Working Mind — a workplace anti-stigma program in Canada with a targeted contact-based approach — decreases stigma associated with mental illness, increases resiliency, improves overall mental wellness and mental health literacy, and provides a return on investment. The program is part of the Opening Minds anti-stigma initiative and was described at WCP 2021 by the director of Opening Minds, Dr Micheal Pietrus.
Many people with a mental illness will not seek help because of the associated stigma,1 said Dr Pietrus. Opening Minds was therefore launched in Canada in 2009 to reduce the stigma associated with mental illness.1
Opening Minds has a unique approach
Stigma prevents many people with mental illness from seeking help
Opening Minds was created at a grassroots level with a bottom-up, evidence-based and targeted approach, explained Dr Pietrus.
A request for interest across the country produced an overwhelming response and many programs, which were evaluated by a panel of national and international experts. The panel recommended contact-based education or social contact, rather than a social-marketing approach.
The active ingredients in successful programs were identified, and used to create tool kits and training materials for interventions, which were tested on four key target groups — youth, healthcare providers, workforce, and the media.
The Working Mind workplace program
Working Mind provides coping strategies for any movement to poorer mental health and shows that recovery is possible
Working Mind and its companion program Working Mind First Responder are the most successful Opening Minds programs to date, said Dr Pietrus.
Working Mind was adapted from a Department of National Defense program to build resilience in troops going into combat, with added content for stigma to change perceptions of mental health and mental illness.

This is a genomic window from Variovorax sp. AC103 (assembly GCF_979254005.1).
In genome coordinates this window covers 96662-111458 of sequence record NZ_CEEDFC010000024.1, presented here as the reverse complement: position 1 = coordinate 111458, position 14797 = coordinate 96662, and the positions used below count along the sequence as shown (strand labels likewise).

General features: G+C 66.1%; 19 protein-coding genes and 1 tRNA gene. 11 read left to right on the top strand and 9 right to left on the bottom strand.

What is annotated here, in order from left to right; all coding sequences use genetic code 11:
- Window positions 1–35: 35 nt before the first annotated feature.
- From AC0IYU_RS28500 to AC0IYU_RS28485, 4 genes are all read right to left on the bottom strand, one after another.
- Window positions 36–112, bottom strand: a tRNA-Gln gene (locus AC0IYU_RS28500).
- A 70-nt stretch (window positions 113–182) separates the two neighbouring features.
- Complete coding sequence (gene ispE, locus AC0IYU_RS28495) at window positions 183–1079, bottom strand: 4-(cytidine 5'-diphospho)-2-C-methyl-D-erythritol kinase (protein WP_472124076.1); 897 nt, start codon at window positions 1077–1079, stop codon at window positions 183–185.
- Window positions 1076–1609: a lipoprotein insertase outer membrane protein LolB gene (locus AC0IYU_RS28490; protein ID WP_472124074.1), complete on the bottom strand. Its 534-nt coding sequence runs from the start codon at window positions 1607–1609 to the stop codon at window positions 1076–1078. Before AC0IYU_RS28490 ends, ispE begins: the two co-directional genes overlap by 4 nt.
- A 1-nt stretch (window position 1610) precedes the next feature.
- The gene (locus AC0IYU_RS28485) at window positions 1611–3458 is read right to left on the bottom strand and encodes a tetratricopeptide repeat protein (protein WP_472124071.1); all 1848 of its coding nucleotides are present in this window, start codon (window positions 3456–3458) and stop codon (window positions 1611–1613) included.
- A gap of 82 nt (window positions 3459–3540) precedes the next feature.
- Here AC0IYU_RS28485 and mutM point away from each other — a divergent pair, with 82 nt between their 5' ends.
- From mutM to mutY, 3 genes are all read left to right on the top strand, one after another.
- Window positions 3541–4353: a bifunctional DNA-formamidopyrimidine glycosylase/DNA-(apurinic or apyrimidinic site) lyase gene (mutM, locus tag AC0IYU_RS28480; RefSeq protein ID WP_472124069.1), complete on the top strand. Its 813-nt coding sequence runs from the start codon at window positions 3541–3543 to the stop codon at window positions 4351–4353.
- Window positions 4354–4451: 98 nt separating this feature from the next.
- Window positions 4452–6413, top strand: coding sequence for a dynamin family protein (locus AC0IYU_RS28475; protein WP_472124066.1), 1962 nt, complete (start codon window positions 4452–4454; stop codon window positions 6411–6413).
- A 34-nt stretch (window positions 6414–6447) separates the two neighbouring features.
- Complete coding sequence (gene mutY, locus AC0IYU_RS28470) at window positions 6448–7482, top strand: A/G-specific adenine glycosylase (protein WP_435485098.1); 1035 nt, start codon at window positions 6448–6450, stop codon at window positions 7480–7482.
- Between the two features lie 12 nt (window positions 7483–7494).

Dr Pietrus explained that Working Mind uses a mental health continuum model that moves in either direction along a gradient from good mental health to poor mental health, rather than the traditional black and white view of mental health and mental illness.
Working Mind decreases stigma, increases resilience, and improves mental wellness
It provides coping strategies for any movement to poorer mental health and shows that recovery is possible using well-established strategies, such as goal setting, visualization, positive self-talk and diaphragmatic breathing.
The program also provides booster training and clarification as needed.
Working Mind is cost-effective
Over 200,000 people across Canada have now taken part in the Working Mind program; and a cluster randomized trial has shown that the Working Mind program decreases stigma, increases resiliency, and improves overall mental wellness and mental health literacy, said Dr Pietrus.2
Working Mind provides a return on investment
Furthermore, a study has calculated the return on investment is significant, up to 2 Canadian dollars for every 1 Canadian dollar invested.3
Dr Pietrus concluded by highlighting that Working Mind is now being rolled out in the United States and Australia; and countries in Asia, the Middle East, Europe and Central and South America, have also expressed interest in the program.
Our correspondent’s highlights from the symposium are meant as a fair representation of the scientific content presented. The views and opinions expressed on this page do not necessarily reflect those of Lundbeck.